The Nutritional Benefits of Engaging in Aquaponics
When most of us think about what makes healthy foods healthy, we tend to think in relative terms—for instance, an apple is better than a donut. We seldom go so far as to consider that one apple might be better than another apple, and we tend to think even less about the growing process that made them that way. However, a number of studies are showing that decisions about food growing processes have much more of an impact on our health than we previously imagined.
Agriculture is an industry just like any other. It probably won’t come as a shock that large-scale growers often go to some pretty extreme measures to keep their yields high and their plants healthy. Unfortunately, it’s also not all that surprising that the health of the crop is often maintained at the expense of the health value of the food that’s produced. What is shocking is that growers are keeping their crops healthy through techniques that have the potential to make consumers very sick.
The Dangers of Pesticides & GMOs
Insects are humans’ number one competitors for food on the planet. Insect consumption can outstrip human agricultural production by a staggering amount, as a single swarm of locusts can eat more than 400 million pounds of plant material per day. The common line of thinking is that pesticides are our first and most effective line of defense against the ravenous horde. Poisoning our own food to keep other species from eating it, however, has proven to be a little short sighted.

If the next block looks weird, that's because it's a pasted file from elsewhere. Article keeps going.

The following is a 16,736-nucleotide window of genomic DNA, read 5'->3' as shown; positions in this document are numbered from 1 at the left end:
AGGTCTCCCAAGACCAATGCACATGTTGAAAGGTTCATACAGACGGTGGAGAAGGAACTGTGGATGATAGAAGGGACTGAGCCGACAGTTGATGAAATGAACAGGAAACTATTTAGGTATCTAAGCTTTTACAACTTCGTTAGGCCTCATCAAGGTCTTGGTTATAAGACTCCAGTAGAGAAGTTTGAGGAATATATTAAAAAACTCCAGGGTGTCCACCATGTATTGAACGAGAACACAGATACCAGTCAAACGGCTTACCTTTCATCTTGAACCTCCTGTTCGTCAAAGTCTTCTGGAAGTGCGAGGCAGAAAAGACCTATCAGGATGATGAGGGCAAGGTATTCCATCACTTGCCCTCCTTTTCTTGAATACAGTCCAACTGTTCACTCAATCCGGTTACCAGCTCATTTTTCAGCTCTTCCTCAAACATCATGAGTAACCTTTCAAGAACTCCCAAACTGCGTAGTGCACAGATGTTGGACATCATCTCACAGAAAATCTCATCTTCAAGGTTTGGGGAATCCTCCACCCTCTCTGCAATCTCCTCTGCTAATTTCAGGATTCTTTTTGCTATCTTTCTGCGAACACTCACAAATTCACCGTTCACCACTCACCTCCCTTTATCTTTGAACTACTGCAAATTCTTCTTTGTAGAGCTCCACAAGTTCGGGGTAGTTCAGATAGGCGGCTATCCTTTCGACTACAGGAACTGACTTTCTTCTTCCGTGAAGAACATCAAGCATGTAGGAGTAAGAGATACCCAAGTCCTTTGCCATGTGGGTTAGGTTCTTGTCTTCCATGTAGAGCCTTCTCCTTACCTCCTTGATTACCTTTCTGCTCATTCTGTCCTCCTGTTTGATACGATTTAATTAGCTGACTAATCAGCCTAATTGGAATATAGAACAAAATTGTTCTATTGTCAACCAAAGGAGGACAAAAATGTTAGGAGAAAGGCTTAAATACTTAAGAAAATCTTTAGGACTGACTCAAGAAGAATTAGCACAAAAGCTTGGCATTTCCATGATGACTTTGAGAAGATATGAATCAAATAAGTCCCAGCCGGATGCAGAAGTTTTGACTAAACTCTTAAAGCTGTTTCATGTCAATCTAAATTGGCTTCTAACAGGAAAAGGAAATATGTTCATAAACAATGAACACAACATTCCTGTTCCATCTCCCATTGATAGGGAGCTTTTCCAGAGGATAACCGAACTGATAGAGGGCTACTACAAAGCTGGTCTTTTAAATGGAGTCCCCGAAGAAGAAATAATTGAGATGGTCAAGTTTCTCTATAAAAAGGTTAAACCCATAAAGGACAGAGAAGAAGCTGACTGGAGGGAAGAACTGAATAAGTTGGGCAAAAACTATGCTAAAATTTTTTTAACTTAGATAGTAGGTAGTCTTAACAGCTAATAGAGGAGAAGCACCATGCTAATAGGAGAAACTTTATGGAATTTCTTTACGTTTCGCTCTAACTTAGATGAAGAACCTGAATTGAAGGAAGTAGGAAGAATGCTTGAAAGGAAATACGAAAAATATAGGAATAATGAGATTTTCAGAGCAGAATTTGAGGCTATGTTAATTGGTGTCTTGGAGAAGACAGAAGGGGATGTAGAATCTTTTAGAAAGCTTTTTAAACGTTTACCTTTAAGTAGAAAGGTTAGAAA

Pesticide exposure has been linked to all kinds of serious human ailments, including cancer, Parkinson’s disease, infant mortality, birth defects and low male fertility. Pesticide residue can stay in foods even after they are washed and peeled, and even though the U.S. Food & Drug Administration has set strict limits on the types and amounts of pesticides that are permissible, there are a few other factors that come into play when it comes to your dinner plate.
Old pesticides that are no longer in use can take a long time to break down, and can still be present in growing soil years after they’ve been banned. The FDA guidelines also do not take into account the risks of exposure to multiple pesticides, mostly because such data does not yet exist. For example, eating an apple that has been exposed to Brand X pesticide and following it with a pear contaminated with Brand Y pesticide could potentially have cumulative effects.
If spraying pesticides on your food still sounds appetizing, what if the food you ate actually produced its own poison? This is what genetically modified foods (GMO’s) do, and while pesticides typically go through lengthy trials to establish an acceptable health risk, GMOs have gone into production with virtually no research done into their effects on the human body. Worse yet, they are now starting to kill animals.
The evidence against genetically modified foods (GMOs) is steadily accumulating. New strains of cotton and corn are capable of producing a variation of a commonly used natural pesticide called Bt. As a pesticide spray, Bt has been shown to cause flulike symptoms in humans. The Bt concentration present inside GMO crops is much higher than in the spray pesticide, and because the plant produces it, the chemical cannot simply be washed off. Bt corn and cotton have recently been linked to the deaths of large numbers of grazing animals in India, Germany and the Philippines.